Greek and Roman Theatre. By: Shannon Roark . Roman Theatre. Roman theatre was very similar to Greek theatre. Borrowed Greek ideas and improved on them Less philosophical
Greek and Roman Theatre
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Encompassed more than drama : acrobatics, gladiators, jugglers, athletics, chariots races, naumachia (sea battles), boxing, venationes (animal fights)
Entertainment tended to be grandiose, sentimental, diversionary
Actors / performers were called "histriones"
Major influences on Roman Theatre
Etruscan influences – emphasized circus-like elements
FabulaAtellana – Atellan farces (Atella was near Naples).
Forms of Roman Theatre
Roman Drama – there are only about 200 years that are important:
Livius Andronicus – 240 – 204 B.C. – wrote, translated, or adapted comedies and tragedies, the first important works in Latin. Little is known, but he seems to have been best at tragedy.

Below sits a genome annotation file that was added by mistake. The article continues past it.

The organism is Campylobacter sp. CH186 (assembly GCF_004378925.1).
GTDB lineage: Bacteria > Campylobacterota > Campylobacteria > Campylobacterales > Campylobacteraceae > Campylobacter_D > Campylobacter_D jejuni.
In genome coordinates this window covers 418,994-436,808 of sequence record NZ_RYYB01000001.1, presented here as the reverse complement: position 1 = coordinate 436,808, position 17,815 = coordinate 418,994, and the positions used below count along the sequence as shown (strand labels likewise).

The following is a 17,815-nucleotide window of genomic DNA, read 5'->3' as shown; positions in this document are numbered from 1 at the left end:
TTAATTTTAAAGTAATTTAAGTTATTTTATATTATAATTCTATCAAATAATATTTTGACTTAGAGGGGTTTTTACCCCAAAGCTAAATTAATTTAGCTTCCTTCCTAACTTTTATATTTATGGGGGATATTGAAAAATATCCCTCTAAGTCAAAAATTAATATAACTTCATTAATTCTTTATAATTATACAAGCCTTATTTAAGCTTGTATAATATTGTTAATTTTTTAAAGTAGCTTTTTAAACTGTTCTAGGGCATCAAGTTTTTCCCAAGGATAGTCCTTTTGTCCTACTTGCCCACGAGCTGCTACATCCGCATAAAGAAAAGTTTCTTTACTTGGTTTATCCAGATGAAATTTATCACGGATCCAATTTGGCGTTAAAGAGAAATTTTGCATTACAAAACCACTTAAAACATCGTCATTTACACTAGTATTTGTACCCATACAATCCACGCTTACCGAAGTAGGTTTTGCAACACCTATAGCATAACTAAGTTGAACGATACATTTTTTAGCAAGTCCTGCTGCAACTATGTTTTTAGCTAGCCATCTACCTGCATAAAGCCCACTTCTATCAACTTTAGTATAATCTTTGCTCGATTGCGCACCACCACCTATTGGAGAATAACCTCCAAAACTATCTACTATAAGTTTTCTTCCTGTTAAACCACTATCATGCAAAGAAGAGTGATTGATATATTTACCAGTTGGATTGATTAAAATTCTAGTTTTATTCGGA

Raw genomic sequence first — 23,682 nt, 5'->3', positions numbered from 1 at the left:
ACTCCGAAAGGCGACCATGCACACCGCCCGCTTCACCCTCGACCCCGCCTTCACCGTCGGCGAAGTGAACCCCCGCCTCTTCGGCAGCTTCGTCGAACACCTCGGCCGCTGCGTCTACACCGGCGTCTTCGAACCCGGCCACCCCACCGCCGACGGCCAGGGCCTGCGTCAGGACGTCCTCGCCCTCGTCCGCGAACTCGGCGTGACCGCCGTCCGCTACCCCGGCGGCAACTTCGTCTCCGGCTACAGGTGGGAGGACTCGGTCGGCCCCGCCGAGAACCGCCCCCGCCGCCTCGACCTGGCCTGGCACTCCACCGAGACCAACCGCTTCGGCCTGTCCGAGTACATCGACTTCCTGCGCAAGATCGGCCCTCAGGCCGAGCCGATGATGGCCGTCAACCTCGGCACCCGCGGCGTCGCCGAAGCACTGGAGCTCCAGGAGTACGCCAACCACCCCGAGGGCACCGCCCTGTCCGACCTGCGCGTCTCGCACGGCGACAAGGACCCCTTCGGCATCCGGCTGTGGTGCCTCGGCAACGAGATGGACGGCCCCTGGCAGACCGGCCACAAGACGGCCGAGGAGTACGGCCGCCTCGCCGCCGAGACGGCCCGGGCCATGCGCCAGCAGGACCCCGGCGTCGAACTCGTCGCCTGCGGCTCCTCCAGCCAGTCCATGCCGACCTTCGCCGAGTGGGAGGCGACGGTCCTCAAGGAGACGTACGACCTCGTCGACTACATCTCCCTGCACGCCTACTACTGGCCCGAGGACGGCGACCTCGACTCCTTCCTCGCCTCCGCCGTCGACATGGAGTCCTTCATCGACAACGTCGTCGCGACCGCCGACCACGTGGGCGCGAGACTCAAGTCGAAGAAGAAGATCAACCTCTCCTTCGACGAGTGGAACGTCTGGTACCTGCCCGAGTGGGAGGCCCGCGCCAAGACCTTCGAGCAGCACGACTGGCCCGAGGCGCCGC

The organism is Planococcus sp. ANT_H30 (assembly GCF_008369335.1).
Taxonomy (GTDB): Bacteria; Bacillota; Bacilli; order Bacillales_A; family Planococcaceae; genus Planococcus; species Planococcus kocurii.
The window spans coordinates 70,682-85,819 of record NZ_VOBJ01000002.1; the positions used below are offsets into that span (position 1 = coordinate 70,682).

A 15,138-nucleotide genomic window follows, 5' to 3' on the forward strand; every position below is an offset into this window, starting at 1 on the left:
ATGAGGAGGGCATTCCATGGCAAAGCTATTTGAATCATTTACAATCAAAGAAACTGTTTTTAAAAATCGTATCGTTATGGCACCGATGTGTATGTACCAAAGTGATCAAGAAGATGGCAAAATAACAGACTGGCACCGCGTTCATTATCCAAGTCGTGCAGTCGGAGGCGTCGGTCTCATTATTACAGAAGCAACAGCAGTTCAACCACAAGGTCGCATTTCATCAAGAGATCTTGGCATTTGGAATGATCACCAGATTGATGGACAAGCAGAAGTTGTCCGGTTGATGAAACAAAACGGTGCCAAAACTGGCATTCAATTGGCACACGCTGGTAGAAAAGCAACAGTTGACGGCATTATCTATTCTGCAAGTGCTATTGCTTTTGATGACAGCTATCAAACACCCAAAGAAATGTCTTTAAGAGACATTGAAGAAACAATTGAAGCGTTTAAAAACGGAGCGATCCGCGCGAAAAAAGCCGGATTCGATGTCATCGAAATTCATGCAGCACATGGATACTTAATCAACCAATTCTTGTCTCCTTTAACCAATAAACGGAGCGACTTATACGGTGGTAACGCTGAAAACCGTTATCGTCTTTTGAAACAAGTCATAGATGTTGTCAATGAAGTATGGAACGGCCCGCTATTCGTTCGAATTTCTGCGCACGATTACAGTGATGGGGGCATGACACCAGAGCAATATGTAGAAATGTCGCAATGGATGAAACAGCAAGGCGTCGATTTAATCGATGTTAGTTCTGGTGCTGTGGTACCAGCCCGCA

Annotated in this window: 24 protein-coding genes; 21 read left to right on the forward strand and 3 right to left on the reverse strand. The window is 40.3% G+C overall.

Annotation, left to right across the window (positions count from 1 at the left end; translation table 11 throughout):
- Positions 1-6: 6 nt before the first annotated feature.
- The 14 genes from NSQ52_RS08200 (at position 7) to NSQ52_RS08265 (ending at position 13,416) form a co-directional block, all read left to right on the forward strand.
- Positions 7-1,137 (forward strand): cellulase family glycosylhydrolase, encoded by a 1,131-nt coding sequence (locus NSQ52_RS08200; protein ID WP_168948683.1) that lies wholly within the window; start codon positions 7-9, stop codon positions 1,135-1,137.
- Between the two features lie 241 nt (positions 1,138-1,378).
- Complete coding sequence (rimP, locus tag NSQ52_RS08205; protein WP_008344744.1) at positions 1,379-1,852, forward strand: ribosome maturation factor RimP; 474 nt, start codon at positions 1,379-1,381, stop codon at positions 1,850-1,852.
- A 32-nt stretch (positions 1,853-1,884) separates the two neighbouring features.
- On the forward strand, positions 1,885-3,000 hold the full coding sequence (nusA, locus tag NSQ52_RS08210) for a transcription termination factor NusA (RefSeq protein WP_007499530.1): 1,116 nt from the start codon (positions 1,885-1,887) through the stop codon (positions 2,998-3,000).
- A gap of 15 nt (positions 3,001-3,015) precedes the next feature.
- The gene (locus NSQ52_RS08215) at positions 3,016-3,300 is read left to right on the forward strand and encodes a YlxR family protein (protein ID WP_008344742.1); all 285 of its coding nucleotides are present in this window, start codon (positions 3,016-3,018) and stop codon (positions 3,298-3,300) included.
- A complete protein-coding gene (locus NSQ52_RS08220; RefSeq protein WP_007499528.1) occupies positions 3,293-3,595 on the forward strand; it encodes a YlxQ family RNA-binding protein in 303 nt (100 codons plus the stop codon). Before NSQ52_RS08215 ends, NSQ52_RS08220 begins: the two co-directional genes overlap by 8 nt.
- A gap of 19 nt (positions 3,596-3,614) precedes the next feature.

Forms of Roman Theatre (cont.)
GnaeusNaevius – 270-201 B.C. excelled at comedy, but wrote both
Both helped to "Romanize" the drama by introducing Roman allusions into the Greek originals and using Roman stories.
Roman Theatre Design- Buildings
General characteristics:Built on level ground with stadium-style seating (audience raised)Skene becomes scaena – joined with audience to form one architectural unit Paradoi become vomitorium into orchestra and audienceOrchestra becomes half-circle
Roman Theatre Design- Buildings (cont.)
Stage raised to five feetStages were large – 20-40 feet deep, 100-300 feet long, could seat 10-15,000 people3-5 doors in rear wall and at least one in the wingsscaena frons – façade of the stage house – had columns, niches, porticoes, statues – paintedstage was covered with a roofdressing rooms in side wingstrap doors were commonawning over the audience to protect them from the sun, during the empire around 78 B.C, .cooling system – air blowing over streams of waterarea in from of the scaena called the proskene (proscenium)